Camprite Campers TX6 MKII Review
The Camprite TX6 MKII is a tough offroad camper, built to shelter a family in comfort.
The observation ‘you can’t put an old head on young shoulders’ often stands as a truism. Experience makes the difference in many walks of life.
And this hackneyed phrase has been pivotal to the genesis of the WA-based Camprite Campers’ TX6 MKII.
Camprite patriarch Reg Harwood has learned invaluable lessons during the past two decades which are now shaping his latest camper trailer offering.
Harwood is a father of five and, after camping in tents then a self-built soft-top camper, he decided he needed more room for the kids. That was the catalyst for Harwood to design and build the first Camprite camper in 1995 and, although the camper trailers have dramatically changed since then, the iconic layout has remained much the same – a raised three-bed hardfloor tent containing two single beds and a main bed, with an external kitchen out the front.
DESIGN & CONSTRUCTION
Camprite has definitely emphasised the ‘KISS’ principle in the camper’s simplicity of set up. Patience is not a virtue of mine, so you’ll understand my delight when I realised the TX6 MKII could be set up in the twinkling of an eye. In reality, it takes two people less than two minutes to set it all up.
It starts by simply flipping out the folding single beds, stepping inside and pushing forward the main bed. Nothing requires adjustment, including poles, with the internal setup procedure. The camper has 10 clip-in bars – three for the roof which hold up the two main pivoting frames; two for each single bed; and three for the double bed. And the tent canvas, with 8oz sides and 11oz roof, is Oz-made (Textile Wax Converters).
Setting up the awning (3000x3500mm) is also a simple operation; it’s easily reached from its starting point, and all you have to do is step onto the rear step to access its higher point. Not only does it render a ladder obsolete, there is only one spreader bar for the entire awning. Quite simply, it’s attached in a jiffy.
And I want to rave about the interior sleeping configuration – side-folding single beds and a slide-out main bed, all with Slumberking mattresses. The camper also carries stretcher beds, which can be stored on the single beds, and conveniently, the bedding can be left made up. Additionally, there are two slide-out drawers under the main bed plus USB ports and storage underneath the single beds.
In terms of internal upgrades for MKII, you’ll find four new USB ports, 304-grade stainless internal bar work (replacing the galvanised), and internal access to an optional shower from the main bed. A contemporary, vibrant internal colour scheme has also been introduced: black fleck to all cupboards and drawers.
The TX6 MKII is dubbed by Camprite as "the ultimate offroad family camper". I certainly can envisage my wife and two teenage sons taking off for rugged destinations such as the Canning Stock Route, Simpson Desert or Cape York in this ultra-tough and extremely comfortable camper trailer.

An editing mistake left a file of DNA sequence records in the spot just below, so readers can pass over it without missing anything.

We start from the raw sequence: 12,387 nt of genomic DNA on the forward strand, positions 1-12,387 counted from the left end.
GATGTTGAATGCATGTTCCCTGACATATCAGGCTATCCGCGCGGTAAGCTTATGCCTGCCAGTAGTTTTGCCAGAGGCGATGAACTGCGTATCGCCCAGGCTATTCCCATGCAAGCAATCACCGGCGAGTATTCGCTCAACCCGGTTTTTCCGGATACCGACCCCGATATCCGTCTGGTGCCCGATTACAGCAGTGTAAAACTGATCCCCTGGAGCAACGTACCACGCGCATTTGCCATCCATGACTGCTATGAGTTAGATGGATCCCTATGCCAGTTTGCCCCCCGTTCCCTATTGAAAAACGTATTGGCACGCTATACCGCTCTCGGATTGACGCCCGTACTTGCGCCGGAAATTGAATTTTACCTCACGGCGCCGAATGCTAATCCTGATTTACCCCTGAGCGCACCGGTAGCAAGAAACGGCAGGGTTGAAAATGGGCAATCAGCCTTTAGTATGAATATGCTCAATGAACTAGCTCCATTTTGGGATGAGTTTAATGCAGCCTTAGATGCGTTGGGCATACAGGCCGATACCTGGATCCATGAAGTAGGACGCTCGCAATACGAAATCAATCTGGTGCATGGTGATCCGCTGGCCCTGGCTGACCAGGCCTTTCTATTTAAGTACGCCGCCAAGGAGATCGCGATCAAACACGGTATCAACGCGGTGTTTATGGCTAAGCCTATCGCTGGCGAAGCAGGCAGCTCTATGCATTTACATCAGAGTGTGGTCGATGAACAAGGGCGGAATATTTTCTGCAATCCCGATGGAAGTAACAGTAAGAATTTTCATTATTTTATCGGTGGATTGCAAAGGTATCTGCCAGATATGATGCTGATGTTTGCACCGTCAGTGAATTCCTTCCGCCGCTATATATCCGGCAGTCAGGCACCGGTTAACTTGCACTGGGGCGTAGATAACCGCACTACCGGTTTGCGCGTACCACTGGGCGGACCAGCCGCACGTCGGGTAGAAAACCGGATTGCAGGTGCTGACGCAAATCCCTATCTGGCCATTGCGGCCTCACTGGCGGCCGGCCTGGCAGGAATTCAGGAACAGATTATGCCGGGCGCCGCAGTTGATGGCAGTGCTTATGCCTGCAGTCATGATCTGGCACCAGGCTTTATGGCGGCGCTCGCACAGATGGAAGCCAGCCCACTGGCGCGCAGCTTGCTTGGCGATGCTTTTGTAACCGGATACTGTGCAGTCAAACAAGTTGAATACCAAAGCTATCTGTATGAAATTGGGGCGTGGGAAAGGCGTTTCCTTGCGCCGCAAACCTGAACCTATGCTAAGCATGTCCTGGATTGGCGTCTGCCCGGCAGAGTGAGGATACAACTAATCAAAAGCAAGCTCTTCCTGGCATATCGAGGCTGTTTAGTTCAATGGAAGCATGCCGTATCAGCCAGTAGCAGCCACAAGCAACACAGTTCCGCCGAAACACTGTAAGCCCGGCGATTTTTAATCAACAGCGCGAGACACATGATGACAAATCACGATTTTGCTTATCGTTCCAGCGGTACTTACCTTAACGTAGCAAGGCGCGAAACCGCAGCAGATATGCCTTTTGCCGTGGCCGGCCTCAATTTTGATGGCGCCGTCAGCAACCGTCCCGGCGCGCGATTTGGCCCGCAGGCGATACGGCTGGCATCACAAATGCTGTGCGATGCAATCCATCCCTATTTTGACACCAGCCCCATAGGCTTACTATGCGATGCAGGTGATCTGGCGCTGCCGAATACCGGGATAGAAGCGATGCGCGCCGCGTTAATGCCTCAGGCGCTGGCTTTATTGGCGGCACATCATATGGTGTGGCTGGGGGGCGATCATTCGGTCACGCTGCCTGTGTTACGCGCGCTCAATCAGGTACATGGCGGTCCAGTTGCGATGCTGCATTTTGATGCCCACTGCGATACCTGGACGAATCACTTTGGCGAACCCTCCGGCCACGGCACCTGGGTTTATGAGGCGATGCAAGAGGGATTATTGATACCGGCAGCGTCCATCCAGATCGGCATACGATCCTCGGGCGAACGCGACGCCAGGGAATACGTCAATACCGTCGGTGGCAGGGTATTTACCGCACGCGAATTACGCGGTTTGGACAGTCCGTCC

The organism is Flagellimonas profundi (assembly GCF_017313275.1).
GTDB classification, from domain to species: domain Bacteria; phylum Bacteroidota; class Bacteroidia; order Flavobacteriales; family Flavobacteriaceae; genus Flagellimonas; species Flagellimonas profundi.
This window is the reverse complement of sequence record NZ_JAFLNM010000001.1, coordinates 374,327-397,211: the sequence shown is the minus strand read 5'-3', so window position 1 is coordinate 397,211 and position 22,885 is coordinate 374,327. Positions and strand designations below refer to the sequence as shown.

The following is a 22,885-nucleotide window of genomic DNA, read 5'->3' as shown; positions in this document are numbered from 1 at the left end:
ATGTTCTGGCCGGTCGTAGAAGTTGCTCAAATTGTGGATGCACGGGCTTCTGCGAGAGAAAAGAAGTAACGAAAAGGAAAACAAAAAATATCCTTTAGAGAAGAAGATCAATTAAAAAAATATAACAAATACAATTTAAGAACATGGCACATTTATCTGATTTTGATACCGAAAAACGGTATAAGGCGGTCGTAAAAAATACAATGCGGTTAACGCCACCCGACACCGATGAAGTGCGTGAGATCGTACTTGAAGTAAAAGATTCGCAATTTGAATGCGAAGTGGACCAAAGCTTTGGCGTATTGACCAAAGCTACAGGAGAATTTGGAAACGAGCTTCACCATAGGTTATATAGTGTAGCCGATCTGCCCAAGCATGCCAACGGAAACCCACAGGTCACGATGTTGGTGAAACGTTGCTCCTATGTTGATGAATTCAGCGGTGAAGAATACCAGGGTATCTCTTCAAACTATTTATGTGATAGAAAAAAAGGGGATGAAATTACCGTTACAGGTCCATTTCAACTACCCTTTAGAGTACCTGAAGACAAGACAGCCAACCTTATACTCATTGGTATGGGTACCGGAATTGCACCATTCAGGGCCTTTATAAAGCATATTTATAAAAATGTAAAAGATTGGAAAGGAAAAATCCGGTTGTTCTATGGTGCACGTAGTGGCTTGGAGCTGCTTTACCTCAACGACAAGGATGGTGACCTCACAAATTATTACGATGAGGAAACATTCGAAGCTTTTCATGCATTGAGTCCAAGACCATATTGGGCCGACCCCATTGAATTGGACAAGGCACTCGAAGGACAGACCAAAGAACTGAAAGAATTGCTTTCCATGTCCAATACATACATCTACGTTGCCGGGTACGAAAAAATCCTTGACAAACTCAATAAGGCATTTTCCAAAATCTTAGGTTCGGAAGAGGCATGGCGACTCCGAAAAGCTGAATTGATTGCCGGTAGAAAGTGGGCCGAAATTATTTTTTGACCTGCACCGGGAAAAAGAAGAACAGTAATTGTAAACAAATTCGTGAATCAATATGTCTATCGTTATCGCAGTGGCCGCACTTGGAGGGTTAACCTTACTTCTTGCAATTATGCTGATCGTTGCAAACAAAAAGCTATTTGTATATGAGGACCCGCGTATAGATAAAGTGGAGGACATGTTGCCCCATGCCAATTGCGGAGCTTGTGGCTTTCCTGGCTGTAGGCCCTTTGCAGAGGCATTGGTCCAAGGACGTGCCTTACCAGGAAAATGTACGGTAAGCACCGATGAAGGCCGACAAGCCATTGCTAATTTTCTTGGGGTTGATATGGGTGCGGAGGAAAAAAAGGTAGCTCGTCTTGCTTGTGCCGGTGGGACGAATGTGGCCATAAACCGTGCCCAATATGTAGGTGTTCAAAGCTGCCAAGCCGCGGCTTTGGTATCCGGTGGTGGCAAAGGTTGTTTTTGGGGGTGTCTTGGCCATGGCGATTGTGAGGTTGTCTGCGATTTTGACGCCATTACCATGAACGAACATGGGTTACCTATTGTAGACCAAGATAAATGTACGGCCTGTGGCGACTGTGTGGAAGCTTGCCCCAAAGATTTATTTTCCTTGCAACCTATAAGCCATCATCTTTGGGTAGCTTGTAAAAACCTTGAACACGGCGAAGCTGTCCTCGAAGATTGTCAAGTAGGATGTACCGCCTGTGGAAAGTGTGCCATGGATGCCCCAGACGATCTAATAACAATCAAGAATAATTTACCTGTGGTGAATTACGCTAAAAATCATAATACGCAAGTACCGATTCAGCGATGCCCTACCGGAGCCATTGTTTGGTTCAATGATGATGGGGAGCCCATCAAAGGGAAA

It ticks a myriad of boxes for me, and high on my appraisal sheet is the intelligent and workable design of both the slide-out kitchen and slide-out fridge-freezer, which angle to the left and right respectively when they swing out from the rear. There is also easy access to the kitchen when the camper is closed.
The kitchen comprises a pantry with a cutlery basket attached to the kitchen lid, which is ideal for holding chopping boards, plates and tongs and so on. And I’m a huge wrap for the wider swing-out extension table, which runs past the awning and is now big enough for Weber Q. An obvious advantage of the table’s length is there is no smoke build-up underneath the awning when cooking.
The kitchen also has two new hard-wired Narva flexible stalk lights, and there’s stainless to all work tops.
Meanwhile, the 85L EvaKool slide-out fridge/freezer is big enough to hold a carton of the beverage of choice plus around 75kg of rations. That’s enough sustenance for a family of four to last for two weeks out in the sticks!
The comfort stakes are lifted even higher courtesy of the optional shower and toilet facilities out the back, which have undergone significant changes in the MKII release. These now include a new aluminium shower floor and a shower tent made from waterproof nylon. Obviously there’s no showering on dirt/sand, and the shower is accessible from inside the camper so you can undress in absolute privacy.
The shower has external steps for use during the day and also mounts onto the camper’s exterior, thus it doesn’t take up any extra storage. It simply folds down after unclipping two stainless steel over-centre latches and is self-supporting.
We also see room for a large Thetford 365 porta-potti housed in a hatch, which slides out over the shower base. It serves a dual function, in that it can be used during the day from within the shower tent and it’s also portable, which is so convenient when nature calls for the kids at night.
And the hits keep on coming for the TX6 MKII.
THE WRAP UP
Okay, $57,170 for the TX6 MKII as tested is pretty serious coin for a camper trailer – as is its base price of $45,300 – but it’s pretty much got the whole kit and caboodle and you really do get what you pay for. You’re getting the best of both worlds – comfort and a fair dollop of luxury along with a toughness that guarantees peace of mind when tackling our wild frontiers.
Yep, the TX6 MKII has the ‘rite’ stuff!
- Simplicity in setting up
- Accommodates a family of six
- Lightweight but strong
- Easily accessible kitchen
- Re-engineered chassis
- Relatively high price, but you get what you pay for